Thursday, September 22, 2016
—John Milton, Paradise Lost
Wells Fargo is a metaphor for the Donald Trump campaign. The difference is that it is easier to effect a claw back in the Wells Fargo case than in the case of Donald Trump. In the Wells Fargo case, the need for a claw back is a disappointment. In the case of Donald Trump, it will be a disaster.
Wells Fargo was more happily in the news in June 2015, when it was announced that the Billy Graham Evangelistic Association was taking all its accounts away from the bank because the bank was running ads featuring same sex couples who use the services of Wells Fargo. Franklin Graham, Billy’s son, urged his followers to boycott the bank saying they “should speak out as Christians” in protest of the bank’s advertising practices. The bank was unmoved. That was the Wells Fargo that showed how a bank could take a stand on matters of principle irrespective of its effect on business. Its Donald Trump moment is more distressing.
September 2016 brought news that Wells Fargo employees had been pressured by their superiors to open unauthorized deposit and credit card accounts for existing customers. The more accounts they opened, the greater their bonuses. The fact that the customers neither requested nor knew of the benefits that bonus hungry employees were bestowing on them was of no consequence. The important thing was to open the accounts. Employees were expected to open three to four new accounts each day and the easiest way to do that was to open accounts for customers who already had accounts since the employees had all the information about the customers that they needed in order to open the accounts. September 8 it was disclosed that the bank was paying $185 million in fines and penalties because of that practice. There may have been more than 2 million deposit and credit card accounts created without the knowledge of the beneficiaries of the practice.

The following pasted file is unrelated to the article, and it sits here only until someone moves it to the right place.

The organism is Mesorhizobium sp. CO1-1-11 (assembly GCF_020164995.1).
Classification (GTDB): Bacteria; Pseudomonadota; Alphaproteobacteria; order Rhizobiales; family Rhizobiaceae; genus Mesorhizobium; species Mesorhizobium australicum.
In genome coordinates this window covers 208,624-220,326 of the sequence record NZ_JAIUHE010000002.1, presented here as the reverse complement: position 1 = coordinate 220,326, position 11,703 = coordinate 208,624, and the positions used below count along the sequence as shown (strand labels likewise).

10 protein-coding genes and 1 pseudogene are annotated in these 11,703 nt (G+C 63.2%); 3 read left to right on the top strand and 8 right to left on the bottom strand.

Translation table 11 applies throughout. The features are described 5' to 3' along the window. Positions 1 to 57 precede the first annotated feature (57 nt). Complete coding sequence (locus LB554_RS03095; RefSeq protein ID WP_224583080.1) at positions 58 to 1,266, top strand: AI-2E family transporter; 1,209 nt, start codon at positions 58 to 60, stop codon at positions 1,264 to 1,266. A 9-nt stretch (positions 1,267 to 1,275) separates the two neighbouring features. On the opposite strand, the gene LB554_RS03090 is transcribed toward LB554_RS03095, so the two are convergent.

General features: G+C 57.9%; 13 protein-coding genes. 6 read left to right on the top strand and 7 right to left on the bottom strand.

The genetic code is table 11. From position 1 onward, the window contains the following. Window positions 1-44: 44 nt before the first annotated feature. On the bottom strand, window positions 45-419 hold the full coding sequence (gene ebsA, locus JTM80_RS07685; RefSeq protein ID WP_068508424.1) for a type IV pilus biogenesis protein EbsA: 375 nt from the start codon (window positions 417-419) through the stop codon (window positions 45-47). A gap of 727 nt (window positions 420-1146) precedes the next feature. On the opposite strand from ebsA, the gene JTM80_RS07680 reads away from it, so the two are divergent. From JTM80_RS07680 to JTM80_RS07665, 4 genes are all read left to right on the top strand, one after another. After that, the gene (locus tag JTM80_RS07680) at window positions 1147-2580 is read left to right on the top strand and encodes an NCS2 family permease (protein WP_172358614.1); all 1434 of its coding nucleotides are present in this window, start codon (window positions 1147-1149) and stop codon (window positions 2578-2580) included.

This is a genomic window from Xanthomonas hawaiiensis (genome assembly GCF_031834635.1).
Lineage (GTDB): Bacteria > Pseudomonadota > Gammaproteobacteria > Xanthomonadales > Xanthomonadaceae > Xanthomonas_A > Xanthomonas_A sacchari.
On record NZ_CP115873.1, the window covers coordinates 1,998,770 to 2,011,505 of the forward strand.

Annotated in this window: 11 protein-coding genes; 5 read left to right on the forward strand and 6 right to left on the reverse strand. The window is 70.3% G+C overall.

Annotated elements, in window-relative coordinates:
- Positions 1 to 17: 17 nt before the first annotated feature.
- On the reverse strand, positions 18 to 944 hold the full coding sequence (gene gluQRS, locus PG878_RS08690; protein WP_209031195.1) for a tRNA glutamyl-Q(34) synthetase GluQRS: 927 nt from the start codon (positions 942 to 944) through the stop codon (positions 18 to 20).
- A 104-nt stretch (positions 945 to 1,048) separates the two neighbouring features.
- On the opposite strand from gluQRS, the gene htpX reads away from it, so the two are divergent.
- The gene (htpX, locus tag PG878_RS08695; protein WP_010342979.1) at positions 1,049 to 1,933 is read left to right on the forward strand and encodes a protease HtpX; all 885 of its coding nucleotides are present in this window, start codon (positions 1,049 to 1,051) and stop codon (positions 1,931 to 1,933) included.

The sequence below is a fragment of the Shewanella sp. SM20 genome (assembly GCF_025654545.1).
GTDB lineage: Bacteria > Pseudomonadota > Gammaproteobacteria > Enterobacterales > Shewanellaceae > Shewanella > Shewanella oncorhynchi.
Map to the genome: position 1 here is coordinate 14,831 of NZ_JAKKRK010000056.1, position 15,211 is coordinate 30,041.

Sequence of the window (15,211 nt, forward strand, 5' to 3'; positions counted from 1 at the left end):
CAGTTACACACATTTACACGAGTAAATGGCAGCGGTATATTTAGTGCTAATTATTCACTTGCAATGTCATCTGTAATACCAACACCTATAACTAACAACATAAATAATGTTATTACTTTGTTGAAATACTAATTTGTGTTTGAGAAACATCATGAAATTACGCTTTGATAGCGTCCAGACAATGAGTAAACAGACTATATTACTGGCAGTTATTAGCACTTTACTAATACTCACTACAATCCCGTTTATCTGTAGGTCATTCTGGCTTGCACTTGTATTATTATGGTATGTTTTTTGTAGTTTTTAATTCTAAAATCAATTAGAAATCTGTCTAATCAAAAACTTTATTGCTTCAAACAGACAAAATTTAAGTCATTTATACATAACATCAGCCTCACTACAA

The director of the Consumer Financial Protection Bureau said that the fine is the largest fine ever imposed by the Bureau. The bank has thus far fired 5,300 low level employees for engaging in the practice and more firings of low level employees may be in the offing. No senior employees have been punished. John Stumpf is CEO. The only adverse effect he has suffered as a result of the malfeasance of his bank, is being grilled by members of the Senate Finance Committee. Another person who suffered no adverse consequences as a result of the activity is Carrie Tolstedt.
Ms. Tolstedt is the divisional senior vice president for community banking and it was she who supervised the 6,000 branch banks where the fictitious accounts were being created. Although Mr. Stumpf knew about the fictitious accounts created under the watchful eye of Ms. Tolstedt, he described her as a “role model for responsible leadership” and “a standard-bearer of our culture.” She may be all those things and the proof would be found in the retirement package she will receive when she retires at the end of the year. In addition to $23 million in compensation that was paid to her during the last three years of her employment, she will leave with benefits that could be worth as much as $125 million. According to Bloomberg News, however, the company might be able to claw back $17 million in unvested shares owned by Carrie if the board of directors believes that to be appropriate. And therein the difference between Wells Fargo and Donald Trump.